Posted on May 2, 2008
Ecodensity: save the best, junk the rest
- Geoff’s letter on Ecodensity published in the Georgia Straight April 17, 2008.
Editor, The Georgia Straight:
Sam Sullivan’s Ecodensity Charter (patent pending) has sparked an uproar in communities that were comfortable with their community plans and committed to sustainability. They are indignant that the city seems to be trying to impose some massive density increase on them without consultation.
Vancouver desperately needs policies to make housing available to average working families. In the current market a family needs annual income of $147,000 to own a relatively modest home.
If anything, Ecodensity has set back changes in city policy that would make a positive difference.
Vancouver was well on the way to a sensible approach to increase the stock of affordable, sustainable housing until Sullivan’s NPA came along.
Sullivan voted against the Woodward’s project, a model of sustainable development, with a mix of affordable, social and market housing, as well as public space, commercial space and cultural amenities. Developer Bob Rennie now touts it as the way forward. (Woodwards is an example of reciprocal zoning, in which developers can achieve extra density in return for amenities like affordable or social housing.)
The South East False Creek plan, including the Olympic village, set an ambitious goal for mid-range market housing, but Sullivan’s NPA ripped out that provision as one its first acts in office. Now Ecodensity has neighbourhoods in turmoil.
Until communities feel their needs are understood and respected, Vancouver will be unable to move forward. The Mayor wants to make change, he would do well to shelve his current scheme and ask neighbourhoods to help chart a new direction.
- Geoff’s April 12 Ecodensity letter to the Vancouver Sun, not published.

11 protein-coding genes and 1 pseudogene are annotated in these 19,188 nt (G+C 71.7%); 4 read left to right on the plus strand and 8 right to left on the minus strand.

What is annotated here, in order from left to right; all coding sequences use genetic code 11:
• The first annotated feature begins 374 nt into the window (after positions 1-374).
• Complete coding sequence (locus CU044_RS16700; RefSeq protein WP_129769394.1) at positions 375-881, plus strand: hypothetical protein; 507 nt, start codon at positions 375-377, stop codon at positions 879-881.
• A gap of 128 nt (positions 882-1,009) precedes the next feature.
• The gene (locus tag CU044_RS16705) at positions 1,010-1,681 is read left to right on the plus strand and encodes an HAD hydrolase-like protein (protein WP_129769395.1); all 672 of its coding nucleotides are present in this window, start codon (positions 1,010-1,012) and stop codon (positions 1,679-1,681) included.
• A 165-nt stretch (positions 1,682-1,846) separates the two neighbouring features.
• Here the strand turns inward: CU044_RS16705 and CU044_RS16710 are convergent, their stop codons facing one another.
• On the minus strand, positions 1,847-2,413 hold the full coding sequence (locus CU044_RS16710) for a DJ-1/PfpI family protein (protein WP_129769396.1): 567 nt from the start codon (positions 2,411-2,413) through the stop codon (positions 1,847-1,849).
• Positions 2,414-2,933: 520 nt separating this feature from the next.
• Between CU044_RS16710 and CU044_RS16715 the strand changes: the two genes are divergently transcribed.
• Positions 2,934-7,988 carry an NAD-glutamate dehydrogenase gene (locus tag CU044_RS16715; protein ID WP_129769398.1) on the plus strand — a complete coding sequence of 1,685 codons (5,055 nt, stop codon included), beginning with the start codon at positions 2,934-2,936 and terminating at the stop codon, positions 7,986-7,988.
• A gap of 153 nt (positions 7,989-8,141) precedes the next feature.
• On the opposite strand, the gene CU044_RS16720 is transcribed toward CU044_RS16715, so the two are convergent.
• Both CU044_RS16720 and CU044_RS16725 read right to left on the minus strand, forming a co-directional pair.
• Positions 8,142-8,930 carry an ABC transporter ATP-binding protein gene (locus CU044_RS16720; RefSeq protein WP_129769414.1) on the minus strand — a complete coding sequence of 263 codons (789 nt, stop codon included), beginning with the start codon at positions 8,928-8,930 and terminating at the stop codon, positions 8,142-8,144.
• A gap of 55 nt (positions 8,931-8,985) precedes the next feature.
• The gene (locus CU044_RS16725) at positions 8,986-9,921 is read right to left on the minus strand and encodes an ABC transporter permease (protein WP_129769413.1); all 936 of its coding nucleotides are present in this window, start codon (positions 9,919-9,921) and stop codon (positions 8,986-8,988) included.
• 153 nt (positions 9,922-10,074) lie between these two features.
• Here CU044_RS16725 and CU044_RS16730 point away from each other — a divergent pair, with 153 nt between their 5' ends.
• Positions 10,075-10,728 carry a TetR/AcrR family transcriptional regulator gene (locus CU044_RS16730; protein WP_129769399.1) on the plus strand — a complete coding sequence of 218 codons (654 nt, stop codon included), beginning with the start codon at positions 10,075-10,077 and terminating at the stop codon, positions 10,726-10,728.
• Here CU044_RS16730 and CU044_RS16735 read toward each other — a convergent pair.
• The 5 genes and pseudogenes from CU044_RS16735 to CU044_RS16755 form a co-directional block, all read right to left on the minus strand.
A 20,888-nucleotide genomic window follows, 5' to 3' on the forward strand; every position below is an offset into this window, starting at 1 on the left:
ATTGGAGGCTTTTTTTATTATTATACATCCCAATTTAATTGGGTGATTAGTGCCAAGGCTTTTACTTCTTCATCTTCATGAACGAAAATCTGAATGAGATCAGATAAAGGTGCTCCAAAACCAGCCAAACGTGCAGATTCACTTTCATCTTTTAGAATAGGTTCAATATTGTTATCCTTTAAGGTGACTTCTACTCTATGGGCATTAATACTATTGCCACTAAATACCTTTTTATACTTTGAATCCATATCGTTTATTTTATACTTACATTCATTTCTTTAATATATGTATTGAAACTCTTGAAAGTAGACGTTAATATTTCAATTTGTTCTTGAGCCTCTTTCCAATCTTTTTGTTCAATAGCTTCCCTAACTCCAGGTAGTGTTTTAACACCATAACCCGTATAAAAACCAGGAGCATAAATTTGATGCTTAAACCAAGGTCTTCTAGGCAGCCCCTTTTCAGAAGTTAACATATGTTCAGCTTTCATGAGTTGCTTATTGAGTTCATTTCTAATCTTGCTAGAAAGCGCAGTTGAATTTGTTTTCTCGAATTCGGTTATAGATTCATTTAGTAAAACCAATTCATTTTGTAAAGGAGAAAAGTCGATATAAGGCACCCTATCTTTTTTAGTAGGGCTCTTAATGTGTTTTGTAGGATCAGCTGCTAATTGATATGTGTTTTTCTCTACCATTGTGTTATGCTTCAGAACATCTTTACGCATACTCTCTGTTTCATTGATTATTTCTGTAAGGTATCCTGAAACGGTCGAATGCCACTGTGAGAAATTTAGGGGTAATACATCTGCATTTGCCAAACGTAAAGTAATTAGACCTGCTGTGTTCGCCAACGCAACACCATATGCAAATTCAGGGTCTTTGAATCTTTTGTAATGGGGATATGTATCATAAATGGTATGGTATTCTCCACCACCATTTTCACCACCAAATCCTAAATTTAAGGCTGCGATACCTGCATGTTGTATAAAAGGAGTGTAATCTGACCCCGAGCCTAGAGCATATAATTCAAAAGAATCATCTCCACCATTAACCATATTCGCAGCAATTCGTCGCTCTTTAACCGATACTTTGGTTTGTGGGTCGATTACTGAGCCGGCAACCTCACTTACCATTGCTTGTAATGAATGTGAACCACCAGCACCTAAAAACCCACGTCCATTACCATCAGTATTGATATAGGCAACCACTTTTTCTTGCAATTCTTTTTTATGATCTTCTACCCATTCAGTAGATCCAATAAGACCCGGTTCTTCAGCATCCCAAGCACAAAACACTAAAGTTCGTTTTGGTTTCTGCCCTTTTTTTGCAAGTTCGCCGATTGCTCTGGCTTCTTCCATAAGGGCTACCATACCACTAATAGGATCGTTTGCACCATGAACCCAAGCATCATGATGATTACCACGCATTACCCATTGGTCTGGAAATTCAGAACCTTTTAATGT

Editor, The Sun:
The Sun is absolutely right that “smart policies will be needed to ensure Metro Vancouver remains a place where people can live” given the staggering disconnect between the average price of a Vancouver home and the earnings of average Vancouver families. (Growing population needs creative, affordable housing solutions – April 12) A family needs annual income of $147,000 to buy the average home, but more than half of Vancouver’s families earn only $60,000 or less.
But the current NPA council reduced the affordable housing component of the Southeast False Creek project as one of its first acts in office. The new Ecodensity charter — which has sparked a uproar in Vancouver communities — makes passing reference to affordability, but only vague commitments to how it could be achieved. This is not a smart way to proceed.
Private sector developers can help solve the problem of lower cost market housing, but they need clear policies from the city; swift and transparent approval processes; access to “reciprocal development” that links increased density to provision of affordable housing; and political leadership prepared to focus on the needs of communities, not patenting the latest buzzwords. None of those factors are present at the moment.